THURSDAY, April 28, 2022 (HealthDay News) — The U.S. Food and Drug Administration on Thursday released proposed rules — first announced a year ago — to ban menthol cigarettes and flavored cigars.
“The proposed rules would help prevent children from becoming the next generation of smokers and help adult smokers quit,” U.S. Department of Health and Human Services Secretary Xavier Becerra said in an FDA news release.
Menthol cigarettes have been marketed aggressively to Black Americans for decades. About 85 percent of Black smokers use menthol brands compared with 30 percent of White smokers, the FDA said, and research shows menthol cigarettes are harder to quit than traditional tobacco products.
In 2019, there were more than 18.5 million menthol cigarette smokers aged 12 years and older in the United States, with particularly high rates of use by young people, Black people, and other minorities, the FDA said. Modeling studies have estimated a 15 percent reduction in smoking within 40 years if menthol cigarettes are no longer available, the agency said, and those same studies estimate that 324,000 to 654,000 smoking-related deaths overall (92,000 to 238,000 among Black Americans) would be avoided during the course of 40 years.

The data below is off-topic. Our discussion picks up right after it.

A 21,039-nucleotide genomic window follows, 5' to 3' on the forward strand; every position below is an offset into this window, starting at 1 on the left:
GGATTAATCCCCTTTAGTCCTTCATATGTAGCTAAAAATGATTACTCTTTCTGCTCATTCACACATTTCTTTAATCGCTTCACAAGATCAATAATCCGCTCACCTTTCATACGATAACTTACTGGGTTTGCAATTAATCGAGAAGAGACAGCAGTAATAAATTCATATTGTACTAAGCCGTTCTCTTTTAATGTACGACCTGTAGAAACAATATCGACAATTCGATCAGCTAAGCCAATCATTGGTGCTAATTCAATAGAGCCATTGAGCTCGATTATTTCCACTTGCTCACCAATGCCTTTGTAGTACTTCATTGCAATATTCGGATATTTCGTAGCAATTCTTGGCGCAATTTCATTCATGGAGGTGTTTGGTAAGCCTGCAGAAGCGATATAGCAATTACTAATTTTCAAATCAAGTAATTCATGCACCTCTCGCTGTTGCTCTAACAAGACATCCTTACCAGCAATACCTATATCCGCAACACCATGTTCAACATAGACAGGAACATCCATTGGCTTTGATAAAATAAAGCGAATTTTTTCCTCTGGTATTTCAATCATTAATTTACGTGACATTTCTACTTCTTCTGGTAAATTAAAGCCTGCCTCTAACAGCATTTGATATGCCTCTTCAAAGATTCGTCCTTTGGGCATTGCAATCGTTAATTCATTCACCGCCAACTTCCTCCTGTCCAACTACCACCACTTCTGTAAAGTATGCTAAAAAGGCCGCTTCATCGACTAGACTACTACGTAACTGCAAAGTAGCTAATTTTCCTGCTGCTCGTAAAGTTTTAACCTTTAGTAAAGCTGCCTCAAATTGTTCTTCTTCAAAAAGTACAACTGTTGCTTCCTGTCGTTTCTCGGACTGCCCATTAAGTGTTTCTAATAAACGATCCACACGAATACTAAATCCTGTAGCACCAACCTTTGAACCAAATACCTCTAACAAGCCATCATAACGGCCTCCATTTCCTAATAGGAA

“The FDA has a duty to protect public health with nothing short of ending the sale of all flavored tobacco products,” Nancy Brown, CEO of the American Heart Association, said in a statement. “The American Heart Association and our nationwide network of advocates will relentlessly work with FDA to ensure the final rules are as strong and comprehensive as possible. We urge the agency to quickly issue final rules and remove these harmful products from the market.”
Public comment on the proposed rules starts May 4, and the FDA will also hold public hearings on June 13 and June 15.
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